Definition of Disparate Impact:
Disparate impact refers to policies, processes, or systems that are meant to be neutral actually result in a negative outcomes for a protected group. Some examples of protected groups include race, religion, national origin, age, sex, pregnancy, disability, genetics, and veteran status.
In the context of employment, disparate impact occurs when members of a protected group or minority (e.g., a particular race, gender, etc.) receive unfavorable employment decisions (e.g., not being hired) more often than another nonminority group.
Who regulates policies around disparate impact?
The Equal Employment Opportunity Commission (EEOC) prohibits discrimination against these protected classes in employment decisions. The EEOC states that any criteria used to select employees should not discriminate solely on the basis of membership within any of these protected groups.
Employers are responsible for reducing bias when and where they can in their hiring process to ensure their recruitment practices don't discriminate against protected groups.
How is disparate impact different from other types of biased hiring outcomes?
Disparate impact, also known as adverse impact, is a form of indirect and unintentional discrimination whereby certain hiring criteria disproportionately favor certain groups over other groups.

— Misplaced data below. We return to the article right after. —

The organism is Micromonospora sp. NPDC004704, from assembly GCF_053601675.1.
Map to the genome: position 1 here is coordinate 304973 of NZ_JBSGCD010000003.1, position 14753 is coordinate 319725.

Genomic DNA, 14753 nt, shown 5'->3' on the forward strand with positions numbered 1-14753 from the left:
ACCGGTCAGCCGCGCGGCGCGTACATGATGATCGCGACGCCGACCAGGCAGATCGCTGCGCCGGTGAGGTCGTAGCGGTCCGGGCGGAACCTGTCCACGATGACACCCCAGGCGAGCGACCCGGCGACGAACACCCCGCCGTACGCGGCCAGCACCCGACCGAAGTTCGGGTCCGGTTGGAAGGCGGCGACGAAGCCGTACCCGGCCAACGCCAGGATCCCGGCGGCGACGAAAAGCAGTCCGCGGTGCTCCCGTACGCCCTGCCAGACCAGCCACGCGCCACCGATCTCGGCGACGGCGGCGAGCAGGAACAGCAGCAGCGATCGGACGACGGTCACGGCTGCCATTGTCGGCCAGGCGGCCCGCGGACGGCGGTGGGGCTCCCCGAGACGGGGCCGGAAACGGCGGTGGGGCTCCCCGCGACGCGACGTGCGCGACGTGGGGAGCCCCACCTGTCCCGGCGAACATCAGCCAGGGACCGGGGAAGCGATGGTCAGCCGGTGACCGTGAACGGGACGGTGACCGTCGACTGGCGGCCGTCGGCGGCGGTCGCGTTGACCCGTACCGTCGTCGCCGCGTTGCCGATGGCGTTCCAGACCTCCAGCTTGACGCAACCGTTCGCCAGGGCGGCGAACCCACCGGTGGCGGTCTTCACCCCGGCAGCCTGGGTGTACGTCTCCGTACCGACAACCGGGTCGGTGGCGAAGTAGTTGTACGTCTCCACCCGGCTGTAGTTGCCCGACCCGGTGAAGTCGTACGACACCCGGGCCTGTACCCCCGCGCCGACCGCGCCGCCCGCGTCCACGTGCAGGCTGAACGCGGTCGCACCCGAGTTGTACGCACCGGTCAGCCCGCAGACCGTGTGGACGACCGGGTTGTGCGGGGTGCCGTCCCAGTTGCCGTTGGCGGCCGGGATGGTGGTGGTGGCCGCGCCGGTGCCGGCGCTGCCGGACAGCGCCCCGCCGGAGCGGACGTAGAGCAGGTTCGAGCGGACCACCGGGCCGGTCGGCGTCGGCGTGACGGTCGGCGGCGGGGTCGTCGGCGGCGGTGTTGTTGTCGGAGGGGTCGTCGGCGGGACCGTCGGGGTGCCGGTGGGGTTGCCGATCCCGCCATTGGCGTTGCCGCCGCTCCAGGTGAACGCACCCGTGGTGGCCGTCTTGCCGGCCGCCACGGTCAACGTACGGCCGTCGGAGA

Disparate impact is by definition unintentional. When a protected group is purposefully given fewer opportunities or rejected unfairly, that is known as "disparate treatment." Because disparate impact is not intentional, it can be harder to mitigate its effect on hiring outcomes. Overcoming disparate impact requires hiring professionals to check their internal biases and actively stay as objective as possible during the selection process.
Is disparate impact legal?
The reality is that almost every selection methodology used by employers produces a degree of disparate impact because each disproportionately excludes members of a protected group. Basic selection criteria such as background checks, credit checks, work experience, pre-employment tests, and minimum educational requirements can lead to disparate impact. However, using these criteria in the hiring process is legal as long as it is job-related and consistent with business necessity.